JeanJacques Mbabuike is a medical physician with interest in medical aesthetics. He expects the field to continue to grow in the coming years. Today, he’s here to explain what an aesthetic physician is.
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Put simply, medical aesthetics include any medical treatments that are performed for cosmetic purposes. Medical aesthetic professionals can include doctors, nurses, and dentists.
Medical aesthetic physicians are doctors who provide medical aesthetic procedures, according to Jack Mbabuike. Some may specialize in medical aesthetics, while others offer procedures and traditional medical treatments.
Medical aesthetic physicians differ from dermatologists, estheticians, and plastic surgeons, although there can be some overlap.
The Beauty of Medical Aesthetics
Cosmetic procedures used to exist on two ends of a spectrum. On one end are beauty treatments and products, like face creams and eyebrow threading. At the other end of the spectrum are major procedures, including breast augmentation and liposuction.
There was no middle ground for those who wanted to dramatically improve their appearance without major interventions. That’s where medical aesthetics come in.
The field features procedures requiring a physician’s skills without the risks and downtime associated with cosmetic surgery.
Medical Aesthetic Procedures
Jack Mbabuike explains that medical aesthetic procedures can help you look and feel your best. These procedures range from skin care products to Botox injections.
Medical Grade Skincare
Medical-grade skincare is similar to over-the-counter skincare products, with a few important differences.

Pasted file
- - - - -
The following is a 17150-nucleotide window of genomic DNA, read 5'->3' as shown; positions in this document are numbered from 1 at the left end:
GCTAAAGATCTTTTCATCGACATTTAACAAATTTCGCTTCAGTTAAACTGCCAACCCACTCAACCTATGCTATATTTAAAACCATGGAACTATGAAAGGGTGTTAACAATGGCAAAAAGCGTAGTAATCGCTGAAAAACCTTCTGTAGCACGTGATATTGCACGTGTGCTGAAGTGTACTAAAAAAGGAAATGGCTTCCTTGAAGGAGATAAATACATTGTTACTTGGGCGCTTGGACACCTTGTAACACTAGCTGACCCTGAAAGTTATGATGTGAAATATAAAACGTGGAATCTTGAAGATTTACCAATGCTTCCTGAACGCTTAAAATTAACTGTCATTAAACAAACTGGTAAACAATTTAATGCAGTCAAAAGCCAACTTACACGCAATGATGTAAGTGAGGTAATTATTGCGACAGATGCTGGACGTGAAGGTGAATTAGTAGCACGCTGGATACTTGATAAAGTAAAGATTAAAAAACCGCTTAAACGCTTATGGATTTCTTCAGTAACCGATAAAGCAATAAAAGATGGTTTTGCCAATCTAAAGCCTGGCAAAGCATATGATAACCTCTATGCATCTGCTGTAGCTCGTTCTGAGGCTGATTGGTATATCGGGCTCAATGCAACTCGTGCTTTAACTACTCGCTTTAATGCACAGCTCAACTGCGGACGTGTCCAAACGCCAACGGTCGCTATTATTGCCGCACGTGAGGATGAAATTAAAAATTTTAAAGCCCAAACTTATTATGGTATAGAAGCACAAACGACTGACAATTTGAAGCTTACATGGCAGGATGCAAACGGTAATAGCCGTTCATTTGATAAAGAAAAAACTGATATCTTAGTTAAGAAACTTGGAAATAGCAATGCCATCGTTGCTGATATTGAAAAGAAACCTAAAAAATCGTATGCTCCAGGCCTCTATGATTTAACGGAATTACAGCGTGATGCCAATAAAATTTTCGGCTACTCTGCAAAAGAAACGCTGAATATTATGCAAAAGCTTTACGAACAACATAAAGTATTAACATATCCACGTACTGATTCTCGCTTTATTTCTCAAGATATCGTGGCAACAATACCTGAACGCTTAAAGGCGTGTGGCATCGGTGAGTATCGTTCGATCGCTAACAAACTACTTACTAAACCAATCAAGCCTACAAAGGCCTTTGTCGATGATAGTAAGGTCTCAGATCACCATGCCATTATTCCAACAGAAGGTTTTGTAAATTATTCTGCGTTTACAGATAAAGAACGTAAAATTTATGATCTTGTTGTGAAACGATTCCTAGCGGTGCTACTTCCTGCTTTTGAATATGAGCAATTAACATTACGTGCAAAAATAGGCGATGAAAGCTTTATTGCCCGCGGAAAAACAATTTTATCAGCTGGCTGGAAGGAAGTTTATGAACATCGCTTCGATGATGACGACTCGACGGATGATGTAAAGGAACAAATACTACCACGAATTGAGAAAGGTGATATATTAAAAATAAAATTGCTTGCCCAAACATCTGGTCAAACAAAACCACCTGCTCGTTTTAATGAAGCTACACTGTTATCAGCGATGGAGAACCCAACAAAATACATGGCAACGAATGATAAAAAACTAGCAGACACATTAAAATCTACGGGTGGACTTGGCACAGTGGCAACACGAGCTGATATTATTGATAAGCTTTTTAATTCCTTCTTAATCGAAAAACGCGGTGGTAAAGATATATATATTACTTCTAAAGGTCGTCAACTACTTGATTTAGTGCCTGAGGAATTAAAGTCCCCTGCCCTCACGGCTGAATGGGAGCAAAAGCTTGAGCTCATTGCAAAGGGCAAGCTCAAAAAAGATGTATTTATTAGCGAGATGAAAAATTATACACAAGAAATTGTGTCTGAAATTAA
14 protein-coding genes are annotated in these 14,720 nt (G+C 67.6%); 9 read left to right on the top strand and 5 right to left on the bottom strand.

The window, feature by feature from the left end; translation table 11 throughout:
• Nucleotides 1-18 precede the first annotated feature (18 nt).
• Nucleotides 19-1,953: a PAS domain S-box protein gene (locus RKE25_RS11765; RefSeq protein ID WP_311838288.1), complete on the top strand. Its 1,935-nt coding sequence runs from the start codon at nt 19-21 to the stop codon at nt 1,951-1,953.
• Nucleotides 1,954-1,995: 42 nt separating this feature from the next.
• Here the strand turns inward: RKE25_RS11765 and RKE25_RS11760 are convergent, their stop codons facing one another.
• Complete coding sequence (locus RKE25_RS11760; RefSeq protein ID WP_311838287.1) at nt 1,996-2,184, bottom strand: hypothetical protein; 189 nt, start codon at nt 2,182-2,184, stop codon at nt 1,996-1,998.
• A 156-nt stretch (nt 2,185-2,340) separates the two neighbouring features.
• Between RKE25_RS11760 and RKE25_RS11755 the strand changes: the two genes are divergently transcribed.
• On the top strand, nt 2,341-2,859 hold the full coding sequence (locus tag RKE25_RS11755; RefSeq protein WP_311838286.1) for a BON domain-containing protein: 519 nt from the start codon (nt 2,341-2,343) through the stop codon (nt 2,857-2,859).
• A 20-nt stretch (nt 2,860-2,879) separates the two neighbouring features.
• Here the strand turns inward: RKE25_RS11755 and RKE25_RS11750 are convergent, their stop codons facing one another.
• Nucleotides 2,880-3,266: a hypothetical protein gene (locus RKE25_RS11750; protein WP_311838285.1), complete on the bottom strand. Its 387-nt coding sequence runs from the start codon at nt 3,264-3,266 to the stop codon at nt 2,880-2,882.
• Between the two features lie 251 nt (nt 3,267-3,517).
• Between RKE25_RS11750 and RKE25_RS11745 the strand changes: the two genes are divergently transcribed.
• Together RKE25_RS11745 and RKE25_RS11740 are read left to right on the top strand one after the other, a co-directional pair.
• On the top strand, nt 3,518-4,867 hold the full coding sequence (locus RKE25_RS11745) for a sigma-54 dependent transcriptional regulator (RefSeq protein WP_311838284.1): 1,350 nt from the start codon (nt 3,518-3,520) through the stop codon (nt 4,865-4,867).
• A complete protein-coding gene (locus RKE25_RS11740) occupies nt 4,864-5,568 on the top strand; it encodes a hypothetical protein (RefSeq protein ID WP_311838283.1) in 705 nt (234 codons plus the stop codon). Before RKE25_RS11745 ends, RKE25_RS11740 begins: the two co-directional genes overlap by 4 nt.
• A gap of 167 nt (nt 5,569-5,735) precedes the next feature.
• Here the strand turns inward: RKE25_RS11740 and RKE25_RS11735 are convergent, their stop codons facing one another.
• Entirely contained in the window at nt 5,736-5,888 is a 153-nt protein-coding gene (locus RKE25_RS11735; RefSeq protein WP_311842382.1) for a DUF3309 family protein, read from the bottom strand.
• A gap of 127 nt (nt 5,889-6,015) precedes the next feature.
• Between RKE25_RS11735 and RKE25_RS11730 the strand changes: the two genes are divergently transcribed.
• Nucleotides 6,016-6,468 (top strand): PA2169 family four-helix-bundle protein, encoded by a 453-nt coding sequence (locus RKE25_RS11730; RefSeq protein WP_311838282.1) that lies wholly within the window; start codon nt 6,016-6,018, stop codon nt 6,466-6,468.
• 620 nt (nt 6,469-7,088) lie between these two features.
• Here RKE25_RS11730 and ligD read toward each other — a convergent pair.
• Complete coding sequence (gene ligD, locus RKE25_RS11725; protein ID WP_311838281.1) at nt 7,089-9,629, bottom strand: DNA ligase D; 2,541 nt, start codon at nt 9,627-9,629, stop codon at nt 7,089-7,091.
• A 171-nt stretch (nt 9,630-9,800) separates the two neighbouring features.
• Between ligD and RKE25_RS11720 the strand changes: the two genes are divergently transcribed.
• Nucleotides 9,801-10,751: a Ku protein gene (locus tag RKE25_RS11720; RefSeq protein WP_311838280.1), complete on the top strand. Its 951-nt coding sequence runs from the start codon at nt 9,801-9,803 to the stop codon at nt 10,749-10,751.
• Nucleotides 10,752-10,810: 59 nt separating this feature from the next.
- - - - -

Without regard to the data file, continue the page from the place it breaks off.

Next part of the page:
Over-the-counter products can not claim to treat, cure, or prevent any disease. Medical-grade skincare products are designed specifically to treat certain conditions. These can include skin spots, acne, and wrinkles.
Another difference is the evidence behind them. Medical-grade products have clinical research that proves they are effective. Since over-the-counter products don’t treat skin problems, they aren’t required to provide any evidence of effectiveness.
Medical-grade products may include some of the same ingredients as over-the-counter products. However, they typically contain higher concentrations of these ingredients.
These products include chemical peels, anti-aging serums, and lotions that even skin tone. You typically need a prescription to get medical-grade skincare products like prescription drugs.
Plasma injections are a procedure that a medical aesthetician can perform. Platelet-rich plasma injections, often PRP, use your own blood to improve skin.
The aesthetic physician will draw blood, according to JeanJacques Mbabuike. Then, they will use a centrifuge to separate the plasma from other blood components. Once this is complete, they will inject the plasma into your skin.
This process can reduce wrinkles, including deep creases. It diminishes acne scars, improves your complexion, and firms and plumps sagging skin.
The process can also be used for hair loss. It can prevent hair loss and facilitate new hair growth, particularly in males with pattern baldness.
Botox is often considered the original medical aesthetic procedure. The results it provides are similar to getting a facelift without requiring a surgical procedure.
A qualified medical professional must administer Botox. It uses botulism toxin to reduce wrinkles. It can reduce frown lines, crows feet, and forehead creases.
Botox is injected into areas of the face. Results begin to appear within 24 to 48 hours after treatment. There’s no downtime associated with the procedure.
Jack Mbabuike states that micro needling can provide an improved appearance. The procedure uses tiny needles, which are inserted into the skin. This stimulates the skin to repair itself by creating collagen.
The procedure can improve the appearance of acne, scars, large pores, and wrinkles. The skin becomes smoother, more toned, and firmer.
JeanJacques Mbabuike is a first-generation Nigerian American. He was one of five students accepted to NYU School of Medicine. After graduating, he practiced in hospitals, including New York Presbyterian Cornell. He focused on general surgery and orthopedics.